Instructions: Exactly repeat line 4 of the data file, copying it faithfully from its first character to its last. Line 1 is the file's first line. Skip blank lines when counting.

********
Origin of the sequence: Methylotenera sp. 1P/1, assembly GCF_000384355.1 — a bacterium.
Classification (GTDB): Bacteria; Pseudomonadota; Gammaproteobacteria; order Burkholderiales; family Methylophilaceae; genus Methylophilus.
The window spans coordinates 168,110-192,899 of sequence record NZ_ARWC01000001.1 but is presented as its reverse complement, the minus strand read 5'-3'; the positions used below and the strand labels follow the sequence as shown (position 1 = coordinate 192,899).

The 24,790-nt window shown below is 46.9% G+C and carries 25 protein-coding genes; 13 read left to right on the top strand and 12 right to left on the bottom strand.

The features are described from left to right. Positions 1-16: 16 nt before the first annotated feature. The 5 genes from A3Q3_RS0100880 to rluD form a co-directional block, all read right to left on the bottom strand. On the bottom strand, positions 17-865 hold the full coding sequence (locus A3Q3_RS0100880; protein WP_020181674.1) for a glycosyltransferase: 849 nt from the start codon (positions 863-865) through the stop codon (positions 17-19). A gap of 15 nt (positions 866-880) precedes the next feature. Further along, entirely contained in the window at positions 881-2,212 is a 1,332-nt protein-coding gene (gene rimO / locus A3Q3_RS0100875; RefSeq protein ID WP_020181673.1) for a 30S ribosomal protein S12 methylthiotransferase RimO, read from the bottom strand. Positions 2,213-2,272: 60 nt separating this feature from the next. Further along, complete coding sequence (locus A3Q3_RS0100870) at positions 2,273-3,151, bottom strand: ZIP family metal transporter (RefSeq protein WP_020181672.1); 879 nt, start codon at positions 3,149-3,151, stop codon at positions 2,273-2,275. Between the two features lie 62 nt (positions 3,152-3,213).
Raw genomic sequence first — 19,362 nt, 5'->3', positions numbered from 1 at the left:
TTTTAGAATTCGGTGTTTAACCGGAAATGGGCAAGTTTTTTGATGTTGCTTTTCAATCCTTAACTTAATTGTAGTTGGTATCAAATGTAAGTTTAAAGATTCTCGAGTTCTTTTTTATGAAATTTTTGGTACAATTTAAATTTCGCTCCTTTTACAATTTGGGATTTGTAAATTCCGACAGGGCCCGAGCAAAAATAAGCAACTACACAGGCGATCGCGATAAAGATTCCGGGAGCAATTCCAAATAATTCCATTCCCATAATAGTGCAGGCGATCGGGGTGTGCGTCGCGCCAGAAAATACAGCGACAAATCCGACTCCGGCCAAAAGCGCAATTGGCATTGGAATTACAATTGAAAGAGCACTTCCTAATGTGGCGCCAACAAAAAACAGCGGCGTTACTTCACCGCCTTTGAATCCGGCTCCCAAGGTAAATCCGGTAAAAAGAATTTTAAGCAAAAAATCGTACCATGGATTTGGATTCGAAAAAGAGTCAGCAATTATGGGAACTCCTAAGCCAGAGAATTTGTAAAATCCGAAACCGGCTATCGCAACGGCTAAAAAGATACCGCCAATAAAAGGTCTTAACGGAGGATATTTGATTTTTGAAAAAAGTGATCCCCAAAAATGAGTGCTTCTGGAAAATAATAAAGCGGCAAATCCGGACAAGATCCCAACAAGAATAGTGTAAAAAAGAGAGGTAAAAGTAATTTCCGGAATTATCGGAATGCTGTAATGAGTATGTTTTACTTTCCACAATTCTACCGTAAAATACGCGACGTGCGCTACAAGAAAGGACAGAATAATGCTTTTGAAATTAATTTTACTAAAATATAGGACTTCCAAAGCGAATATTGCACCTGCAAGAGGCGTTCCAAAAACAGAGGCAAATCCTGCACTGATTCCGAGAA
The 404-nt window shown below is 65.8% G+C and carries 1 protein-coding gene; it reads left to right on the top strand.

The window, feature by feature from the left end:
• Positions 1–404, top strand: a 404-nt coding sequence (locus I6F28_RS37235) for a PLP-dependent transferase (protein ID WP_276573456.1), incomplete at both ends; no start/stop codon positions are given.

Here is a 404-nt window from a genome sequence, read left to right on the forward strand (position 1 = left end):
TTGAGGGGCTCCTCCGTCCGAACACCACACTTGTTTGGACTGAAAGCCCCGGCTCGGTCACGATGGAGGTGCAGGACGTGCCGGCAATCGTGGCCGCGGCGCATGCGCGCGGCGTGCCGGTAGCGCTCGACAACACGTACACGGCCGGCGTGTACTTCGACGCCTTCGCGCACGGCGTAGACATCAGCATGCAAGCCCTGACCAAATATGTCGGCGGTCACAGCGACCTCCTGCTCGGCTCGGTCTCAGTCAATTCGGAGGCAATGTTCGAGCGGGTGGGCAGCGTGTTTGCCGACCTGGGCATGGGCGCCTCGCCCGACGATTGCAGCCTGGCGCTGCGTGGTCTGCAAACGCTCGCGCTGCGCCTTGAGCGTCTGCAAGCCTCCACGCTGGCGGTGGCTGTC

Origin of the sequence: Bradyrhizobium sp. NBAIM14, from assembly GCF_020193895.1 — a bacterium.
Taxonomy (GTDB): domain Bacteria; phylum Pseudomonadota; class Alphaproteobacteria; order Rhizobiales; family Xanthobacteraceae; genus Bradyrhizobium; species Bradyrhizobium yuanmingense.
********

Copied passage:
The 24,790-nt window shown below is 46.9% G+C and carries 25 protein-coding genes; 13 read left to right on the top strand and 12 right to left on the bottom strand.